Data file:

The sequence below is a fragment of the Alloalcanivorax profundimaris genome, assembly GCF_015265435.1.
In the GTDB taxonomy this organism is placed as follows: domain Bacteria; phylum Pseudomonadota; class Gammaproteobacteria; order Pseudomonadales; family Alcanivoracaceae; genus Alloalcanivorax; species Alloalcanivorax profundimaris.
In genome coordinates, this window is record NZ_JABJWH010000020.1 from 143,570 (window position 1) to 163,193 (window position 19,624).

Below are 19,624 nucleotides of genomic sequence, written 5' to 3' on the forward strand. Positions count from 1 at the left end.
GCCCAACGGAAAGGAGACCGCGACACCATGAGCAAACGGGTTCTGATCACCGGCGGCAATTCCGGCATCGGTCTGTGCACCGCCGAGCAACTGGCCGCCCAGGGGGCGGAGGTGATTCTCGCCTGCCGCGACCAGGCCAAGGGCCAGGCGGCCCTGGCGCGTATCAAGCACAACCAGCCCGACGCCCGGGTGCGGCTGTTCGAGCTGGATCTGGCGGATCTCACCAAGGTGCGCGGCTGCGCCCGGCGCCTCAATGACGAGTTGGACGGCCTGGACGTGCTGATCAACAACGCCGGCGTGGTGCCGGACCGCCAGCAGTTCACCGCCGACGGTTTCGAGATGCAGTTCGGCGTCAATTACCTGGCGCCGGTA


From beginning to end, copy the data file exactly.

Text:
The sequence below is a fragment of the Alloalcanivorax profundimaris genome, assembly GCF_015265435.1.
In the GTDB taxonomy this organism is placed as follows: domain Bacteria; phylum Pseudomonadota; class Gammaproteobacteria; order Pseudomonadales; family Alcanivoracaceae; genus Alloalcanivorax; species Alloalcanivorax profundimaris.
In genome coordinates, this window is record NZ_JABJWH010000020.1 from 143,570 (window position 1) to 163,193 (window position 19,624).

Below are 19,624 nucleotides of genomic sequence, written 5' to 3' on the forward strand. Positions count from 1 at the left end.
GCCCAACGGAAAGGAGACCGCGACACCATGAGCAAACGGGTTCTGATCACCGGCGGCAATTCCGGCATCGGTCTGTGCACCGCCGAGCAACTGGCCGCCCAGGGGGCGGAGGTGATTCTCGCCTGCCGCGACCAGGCCAAGGGCCAGGCGGCCCTGGCGCGTATCAAGCACAACCAGCCCGACGCCCGGGTGCGGCTGTTCGAGCTGGATCTGGCGGATCTCACCAAGGTGCGCGGCTGCGCCCGGCGCCTCAATGACGAGTTGGACGGCCTGGACGTGCTGATCAACAACGCCGGCGTGGTGCCGGACCGCCAGCAGTTCACCGCCGACGGTTTCGAGATGCAGTTCGGCGTCAATTACCTGGCGCCGGTA